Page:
A House Divided: Geographic Disparities
in Twenty-First Century America


During much of the twentieth century, economic outcomes across the United States became more similar over time, as poorer states caught up with richer ones. In recent decades, however, this convergence process has stalled. At the local level, the trend toward divergent outcomes is reflected in the growth of cities that appear to offer more economic opportunity than less-favored cities or rural areas. Of course, region-specific economic shocks have been present throughout US history. Previous generations of workers displaced by these shocks have typically moved to areas with better job prospects. Yet in the last few decades, interstate migration has become less effective as a regional adjustment mechanism—perhaps because many workers find it difficult to afford the high housing costs common in thriving locales. A related issue is how educational advancement and health outcomes are tied to the economic conditions present in specific geographic locations. This conference will examine several geographic differences of interest to policymakers, including differences in labor markets, health and education, and the quality of life. How have geographic disparities in the United States evolved over the past few decades, and what underlying forces gave rise to them? How does geography relate to education, occupational choice, and other factors that have been linked to income inequality? And should there be a policy response? Does the emergence of “superstar” cities, the decline in migration, and the growing differences in regional living costs call for policies that target places rather than people? If so, which place-based policies stand the best chance of success?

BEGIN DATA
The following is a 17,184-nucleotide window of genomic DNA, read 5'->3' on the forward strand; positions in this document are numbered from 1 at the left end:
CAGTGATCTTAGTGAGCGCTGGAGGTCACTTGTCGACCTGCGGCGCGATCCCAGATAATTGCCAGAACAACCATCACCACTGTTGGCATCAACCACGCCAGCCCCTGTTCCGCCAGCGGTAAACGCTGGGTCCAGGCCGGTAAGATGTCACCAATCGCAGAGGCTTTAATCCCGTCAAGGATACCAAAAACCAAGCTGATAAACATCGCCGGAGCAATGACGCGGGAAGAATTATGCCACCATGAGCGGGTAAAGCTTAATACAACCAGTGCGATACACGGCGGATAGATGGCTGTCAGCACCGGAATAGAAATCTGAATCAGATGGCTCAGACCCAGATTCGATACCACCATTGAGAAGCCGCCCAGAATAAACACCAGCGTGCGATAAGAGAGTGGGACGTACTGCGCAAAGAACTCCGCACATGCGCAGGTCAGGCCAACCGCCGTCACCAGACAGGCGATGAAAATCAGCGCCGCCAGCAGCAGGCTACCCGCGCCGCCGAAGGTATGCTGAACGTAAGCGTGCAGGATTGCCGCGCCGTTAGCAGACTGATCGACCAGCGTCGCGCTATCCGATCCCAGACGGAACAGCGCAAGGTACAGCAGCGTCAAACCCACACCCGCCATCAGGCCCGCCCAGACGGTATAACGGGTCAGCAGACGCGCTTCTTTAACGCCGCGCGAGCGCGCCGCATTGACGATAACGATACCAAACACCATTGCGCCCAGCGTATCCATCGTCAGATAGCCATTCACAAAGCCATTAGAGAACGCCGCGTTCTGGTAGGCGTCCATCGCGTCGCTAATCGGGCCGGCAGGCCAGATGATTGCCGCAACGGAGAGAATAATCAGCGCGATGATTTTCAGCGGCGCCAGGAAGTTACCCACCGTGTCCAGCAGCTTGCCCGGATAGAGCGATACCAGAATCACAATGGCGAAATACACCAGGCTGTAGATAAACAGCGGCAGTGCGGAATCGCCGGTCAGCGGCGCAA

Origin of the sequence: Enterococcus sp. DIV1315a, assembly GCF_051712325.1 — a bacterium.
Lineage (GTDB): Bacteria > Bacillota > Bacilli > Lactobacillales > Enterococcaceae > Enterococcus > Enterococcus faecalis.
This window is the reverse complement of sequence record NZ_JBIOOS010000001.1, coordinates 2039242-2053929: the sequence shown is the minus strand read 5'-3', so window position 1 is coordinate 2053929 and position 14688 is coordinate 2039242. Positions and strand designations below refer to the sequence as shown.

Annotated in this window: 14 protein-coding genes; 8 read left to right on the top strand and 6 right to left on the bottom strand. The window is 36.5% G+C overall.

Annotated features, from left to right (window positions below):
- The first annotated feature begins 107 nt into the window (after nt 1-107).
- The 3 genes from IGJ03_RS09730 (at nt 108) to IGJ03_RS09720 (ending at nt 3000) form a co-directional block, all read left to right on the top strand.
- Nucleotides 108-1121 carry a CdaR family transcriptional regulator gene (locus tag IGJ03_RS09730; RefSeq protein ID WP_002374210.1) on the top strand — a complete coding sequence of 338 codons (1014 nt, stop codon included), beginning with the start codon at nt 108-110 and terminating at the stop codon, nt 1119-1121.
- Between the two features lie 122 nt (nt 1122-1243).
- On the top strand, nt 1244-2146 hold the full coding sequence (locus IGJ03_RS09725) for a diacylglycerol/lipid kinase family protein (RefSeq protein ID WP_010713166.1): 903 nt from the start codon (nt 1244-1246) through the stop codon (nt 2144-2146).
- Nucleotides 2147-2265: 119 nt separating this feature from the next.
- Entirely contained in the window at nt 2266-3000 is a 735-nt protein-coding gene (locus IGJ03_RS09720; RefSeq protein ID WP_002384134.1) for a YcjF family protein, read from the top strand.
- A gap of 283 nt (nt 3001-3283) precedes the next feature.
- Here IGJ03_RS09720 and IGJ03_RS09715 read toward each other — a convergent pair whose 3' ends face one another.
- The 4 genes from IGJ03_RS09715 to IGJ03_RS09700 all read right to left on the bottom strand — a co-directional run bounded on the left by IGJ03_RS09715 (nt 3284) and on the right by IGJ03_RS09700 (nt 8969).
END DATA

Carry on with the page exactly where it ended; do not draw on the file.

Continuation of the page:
October 4–5, 2019


Federal Reserve Bank
of Boston
600 Atlantic Ave
Boston, MA 02210


Photo of Benjamin K. Couillard

Benjamin K. Couillard
Federal Reserve Bank of Boston

Photo of Christopher L. Foote

Christopher L. Foote
Federal Reserve Bank of Boston

Photo of Jay C. Shambaugh

Jay C. Shambaugh
George Washington University

Photo of Sarah E. Turner

Sarah E. Turner
University of Virginia

Photo of Jonathan S. Skinner

Jonathan S. Skinner
The Geisel School of Medicine at Dartmouth College

Photo of Raven Saks Molloy

Raven Saks Molloy
Board of Governors of the Federal Reserve System

Photo of Eric Rosengren

Eric S. Rosengren
Federal Reserve Bank of Boston

Photo of Christopher Smith

Christopher L. Smith
Board of Governors of the Federal Reserve System

Photo of László J. Kulcsár

László J. Kulcsár
Pennsylvania State University

Photo of Paul Krugman

Paul Krugman
City University of New York

Photo of Gilles Duranton

Gilles Duranton
University of Pennsylvania

Photo of Carol Graham

Carol Graham
The Brookings Institution, University of Maryland

Photo of Matthew E. Kahn

Matthew E. Kahn
University of Southern California

Photo of David Neumark

David Neumark
University of California, Irvine

Photo of Sérgio Pinto

Sérgio Pinto
Harvard Business School

Photo of David H. Autor

David H. Autor
Massachusetts Institute of Technology

Photo of Richard Florida

Richard Florida
University of Toronto

Photo of Edward L. Glaeser

Edward L. Glaeser
Harvard University

Photo of Jonathan Gruber

Jonathan Gruber
Massachusetts Institute of Technology

Photo of Jeffrey Thompson

Jeffrey Thompson
Federal Reserve Bank of Boston

Photo of Betsey Stevenson

Betsey Stevenson
University of Michigan

Photo of Lawrence H. Summers

Lawrence H. Summers
Harvard University

Photo of Katheryn N. Russ

Katheryn N. Russ
University of California, Davis

Photo of Lawrence F. Katz

Lawrence F. Katz
Harvard University

Photo of Davide Furceri

Davide Furceri
International Monetary Fund

Photo of Amy Ellen Schwartz

Amy Ellen Schwartz
Syracuse University